A. Preparation of (1a,2(3)-(±)-2-(2,5-dihydro-1H-pyrrol-1-yl)-N-methylcyclohexanamine

    [0021] Cyclohexene epoxide (32.67 g., 0.333 mole) and 2,5-dihydro-1H-pyrrole (23.6 g., 0.333 mole) in 60 ml of water are heated for 24 hours at 70 °C. The mixture is partitioned between methylene chloride and water. The organic phase is dried over sodium sulfate and concentrated in vacuo. The residue is distilled (800-90°C/0,4 mm Hg) (53.3 Pa units) to yield 43.36 g of (1a,213)-2-(2,5-dihydro-1H-pyrrol-1-yl) cyclohexanol as an oily liquid. All of this is dissolved in 600 ml of methylene chloride and stirred at 0 °C with 32 g (0.31 mole) of triethylamine. Methanesulfonyl chloride (35.51 g., 0.31 mole) is added and the mixture is stirred for 35 min. at 0 °C. The solution is partitioned with ice water. The organic phase is dried over sodium sulfate and concentrated in vacuo. The residue is transferred to a 1-liter Parr Pressure Reactor. A solution of 40 % methylamine in water (150 ml) is added and the mixture is heated at 70 °C for 20 hours. The mixture is then partitioned with diethyl ether and 10 % aqueous sodium hydroxide. The ether layer is extracted with 1.2 M HCI. The acidic aqueous layer is extracted with diethyl ether. The acidic aqueous layer is then made basic with 10 % sodium hydroxide and extracted with diethyl ether. The ether layer is washed with brine and concentrated. The residue is dissolved in methylene chloride, dried over sodium sulfate, and concentrated in vacuo. The residue is distilled (80 °C/0.3 mm Hg) (39.99 Pa units) to yield 39.0 g of (1α,2β)-(±)-2-(2,5-dihydro-1H-pyrrol-1-yl)-N-methylcyclohexanamine.

    B. (1α,2β)-(±)-3,4-Dichloro-N-[2,5-dihydro-1H-pyrrol-1-yl) cyclohexyl]-N-methylbenzeneacetamide and its maleate salt

    [0022] A mixture of 4.41 g (24.5 mmole) of the (1α,2β)-(±)-2-(2,5-dihydro-1H-pyrrol-1-yl)-N-methylcyclohex- anamine from Part A above, 5.16 g (31.8 mmole) of N,N'-carbonyldiimidazole and 6.52 g (31.8 mmole) of 3,4-dichlorophenylacetic acid in 100 ml of methylene chloride is stirred for 20 hours. The mixture is washed with aqueous sodium bicarbonate solution ; the organic layer is dried over anhydrous sodium sulfate, filtered and concentrated in vacuo. The residue is chromatographed on silica gel eluting with 2 % (10 % concentrated ammonium hydroxide in methanol)-98 % ethyl acetate to give 2.10 g of the titled amino-amide. This product is partitioned between methylene chloride and water, and the organic layer is dried over anhydrous sodium sulfate, filtered, and concentrated in vacuo. This titled amino-amide is converted to its maleate salt by reaction with an equivalent amount of maleic acid in diethyl ether solution to give, after evaporation and trituration with ethyl acetate, 1.83 g of the titled amino-amide maleate, mp 200-202 °C. The nmr and mass spectra support the titled amino-amide structure. This product has a C : H : N ratio of 57.21 : - 5.90 :.5.58 ; calculated for C19H24N2Cl2O·C4H4O4 : 57.14 - 5.84 : 5.97.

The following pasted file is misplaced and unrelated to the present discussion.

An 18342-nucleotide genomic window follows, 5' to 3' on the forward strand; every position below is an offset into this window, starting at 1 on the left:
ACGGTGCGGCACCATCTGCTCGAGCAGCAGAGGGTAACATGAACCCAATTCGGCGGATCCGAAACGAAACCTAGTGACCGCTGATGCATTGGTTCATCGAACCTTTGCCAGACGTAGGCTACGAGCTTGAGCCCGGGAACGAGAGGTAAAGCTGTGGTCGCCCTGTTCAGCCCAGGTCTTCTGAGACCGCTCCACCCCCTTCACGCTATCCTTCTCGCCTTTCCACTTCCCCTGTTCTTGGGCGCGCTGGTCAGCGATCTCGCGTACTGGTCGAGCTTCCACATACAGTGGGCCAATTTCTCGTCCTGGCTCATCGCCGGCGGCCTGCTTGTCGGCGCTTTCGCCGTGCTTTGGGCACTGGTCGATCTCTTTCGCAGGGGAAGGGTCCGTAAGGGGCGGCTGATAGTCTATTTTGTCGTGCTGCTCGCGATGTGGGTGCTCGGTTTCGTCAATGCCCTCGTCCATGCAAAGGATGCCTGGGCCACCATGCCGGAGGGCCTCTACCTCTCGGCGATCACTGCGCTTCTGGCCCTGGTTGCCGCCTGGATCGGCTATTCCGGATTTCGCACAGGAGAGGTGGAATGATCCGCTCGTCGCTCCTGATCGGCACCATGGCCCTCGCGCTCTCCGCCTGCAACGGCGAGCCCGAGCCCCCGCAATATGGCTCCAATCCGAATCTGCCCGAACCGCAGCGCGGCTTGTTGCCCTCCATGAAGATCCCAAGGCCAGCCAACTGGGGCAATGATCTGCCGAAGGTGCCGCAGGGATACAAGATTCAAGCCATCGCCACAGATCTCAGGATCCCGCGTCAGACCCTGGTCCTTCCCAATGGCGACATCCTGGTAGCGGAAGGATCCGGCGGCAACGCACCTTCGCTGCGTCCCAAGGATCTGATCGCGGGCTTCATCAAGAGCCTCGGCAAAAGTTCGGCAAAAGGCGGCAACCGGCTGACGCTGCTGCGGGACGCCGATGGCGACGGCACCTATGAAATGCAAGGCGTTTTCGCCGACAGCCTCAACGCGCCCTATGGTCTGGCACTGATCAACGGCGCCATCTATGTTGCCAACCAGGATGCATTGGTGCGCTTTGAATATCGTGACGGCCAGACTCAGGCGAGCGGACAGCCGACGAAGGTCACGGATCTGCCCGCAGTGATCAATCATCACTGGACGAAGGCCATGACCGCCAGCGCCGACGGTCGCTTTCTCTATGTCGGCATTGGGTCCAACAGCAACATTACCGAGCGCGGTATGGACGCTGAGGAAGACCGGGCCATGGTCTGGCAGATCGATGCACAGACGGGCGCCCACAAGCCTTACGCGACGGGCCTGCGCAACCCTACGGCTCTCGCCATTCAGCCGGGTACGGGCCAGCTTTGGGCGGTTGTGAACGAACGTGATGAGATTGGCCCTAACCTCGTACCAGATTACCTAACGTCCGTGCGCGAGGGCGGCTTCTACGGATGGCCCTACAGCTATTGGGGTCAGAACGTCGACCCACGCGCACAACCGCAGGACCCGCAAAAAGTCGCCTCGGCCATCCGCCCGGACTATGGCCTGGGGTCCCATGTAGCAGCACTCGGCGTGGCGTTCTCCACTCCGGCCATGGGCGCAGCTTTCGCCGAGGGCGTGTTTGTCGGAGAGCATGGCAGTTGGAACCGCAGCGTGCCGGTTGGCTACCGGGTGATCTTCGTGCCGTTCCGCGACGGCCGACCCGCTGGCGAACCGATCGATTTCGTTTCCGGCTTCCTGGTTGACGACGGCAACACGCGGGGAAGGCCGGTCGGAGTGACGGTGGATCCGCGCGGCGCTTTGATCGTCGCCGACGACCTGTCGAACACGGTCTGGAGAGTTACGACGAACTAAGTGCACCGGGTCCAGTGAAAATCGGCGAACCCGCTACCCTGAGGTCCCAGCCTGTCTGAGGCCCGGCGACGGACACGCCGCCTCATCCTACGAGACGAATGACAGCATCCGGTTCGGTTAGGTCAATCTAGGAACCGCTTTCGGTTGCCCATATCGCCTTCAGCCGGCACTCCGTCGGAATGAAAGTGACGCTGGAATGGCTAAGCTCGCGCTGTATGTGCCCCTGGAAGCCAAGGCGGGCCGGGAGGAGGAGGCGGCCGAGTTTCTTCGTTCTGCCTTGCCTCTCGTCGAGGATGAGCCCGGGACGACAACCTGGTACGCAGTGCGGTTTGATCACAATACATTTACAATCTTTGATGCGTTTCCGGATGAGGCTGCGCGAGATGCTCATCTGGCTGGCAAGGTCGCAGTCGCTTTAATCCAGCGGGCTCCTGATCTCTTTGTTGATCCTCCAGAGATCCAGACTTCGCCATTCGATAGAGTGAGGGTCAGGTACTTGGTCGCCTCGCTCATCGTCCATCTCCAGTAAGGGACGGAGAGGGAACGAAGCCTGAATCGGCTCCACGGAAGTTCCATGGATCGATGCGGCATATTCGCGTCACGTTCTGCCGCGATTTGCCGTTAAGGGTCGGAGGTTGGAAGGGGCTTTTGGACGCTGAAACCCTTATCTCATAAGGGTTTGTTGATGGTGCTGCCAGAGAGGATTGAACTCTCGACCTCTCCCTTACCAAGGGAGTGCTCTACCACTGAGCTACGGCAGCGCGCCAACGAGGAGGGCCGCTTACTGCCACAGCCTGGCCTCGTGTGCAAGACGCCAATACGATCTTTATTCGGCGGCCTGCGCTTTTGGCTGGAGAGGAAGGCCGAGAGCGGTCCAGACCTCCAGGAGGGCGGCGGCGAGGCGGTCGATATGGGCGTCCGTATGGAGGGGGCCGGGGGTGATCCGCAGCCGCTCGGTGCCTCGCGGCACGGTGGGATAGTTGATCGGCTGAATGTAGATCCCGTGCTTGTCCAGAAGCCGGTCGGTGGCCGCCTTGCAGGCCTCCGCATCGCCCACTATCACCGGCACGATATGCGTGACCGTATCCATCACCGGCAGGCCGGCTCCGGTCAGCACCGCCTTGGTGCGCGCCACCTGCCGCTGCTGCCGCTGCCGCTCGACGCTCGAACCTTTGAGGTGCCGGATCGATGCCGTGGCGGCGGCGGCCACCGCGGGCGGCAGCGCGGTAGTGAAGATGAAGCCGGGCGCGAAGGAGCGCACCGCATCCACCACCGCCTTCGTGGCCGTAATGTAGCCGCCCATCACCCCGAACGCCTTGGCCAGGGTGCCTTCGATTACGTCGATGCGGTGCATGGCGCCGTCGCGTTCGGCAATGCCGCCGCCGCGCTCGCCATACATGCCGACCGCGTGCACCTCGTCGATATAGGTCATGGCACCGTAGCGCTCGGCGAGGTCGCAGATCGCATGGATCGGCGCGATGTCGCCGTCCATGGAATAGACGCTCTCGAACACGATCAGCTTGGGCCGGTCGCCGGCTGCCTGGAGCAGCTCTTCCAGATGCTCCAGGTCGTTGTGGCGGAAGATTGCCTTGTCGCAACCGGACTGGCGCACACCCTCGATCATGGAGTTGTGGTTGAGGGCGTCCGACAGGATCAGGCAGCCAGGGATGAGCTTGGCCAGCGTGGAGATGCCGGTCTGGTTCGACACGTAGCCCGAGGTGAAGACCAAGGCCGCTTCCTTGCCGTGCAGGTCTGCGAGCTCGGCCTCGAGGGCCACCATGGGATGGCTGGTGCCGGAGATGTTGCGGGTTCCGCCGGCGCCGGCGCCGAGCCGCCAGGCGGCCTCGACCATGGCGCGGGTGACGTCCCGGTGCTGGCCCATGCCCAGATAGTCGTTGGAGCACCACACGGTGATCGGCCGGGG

[0023] Repetition of this experiment on a two-fold larger scale gives 7.98 g of the titled amino-amide after chromatography, and 7.58 g of the titled amino-amide after partitioning this material with aqueous sodium bicarbonate, drying over anhydrous sodium sulfate, filtering and concentrating in vacuo.

    Example 2

    [1 S-(1 α,2β)]-(―)-3,4-dichloro-N-[2-(2,5-dihydro-1 H-pyrrol-1-yl)-cyclohexyl]-N-methylben- zeneacetamide and its maleate salt

    A. Resolution of (1α,2β)-(±)-2-(2,5-dihydro-1H-pyrrol-1-yl)-N-methylcyclohexanamine. Preparation of (1α,2β)-(+)-2-(2,5-dihydro-1 H-pyrrol-1-yl)-N-methylcyclohexanamine.

    [0024] 3.64 g (20.2 mmole) of the subtitled racemic amine and 7.81 g (20.2 mmole) of di-p-toluoyl-d-tartaric acid are each separately dissolved in a minimum volume of methanol, and the two solutions are mixed together.

    [0025] Crystallization starts very quickly. After 2 days of standing the mixture is filtered. There is obtained 8.00 g of a white crystalline solid (A). The solid is recrystallized from 300 ml of hot (60 °C) methanol to obtain 5.00 g of crystalline material (B), m. p. 186-188 °C. This crystalline material is recrystallized from 100 ml of methanol to obtain 3.27 g (C) of white crystalline material, m. p. 187°-188 °C.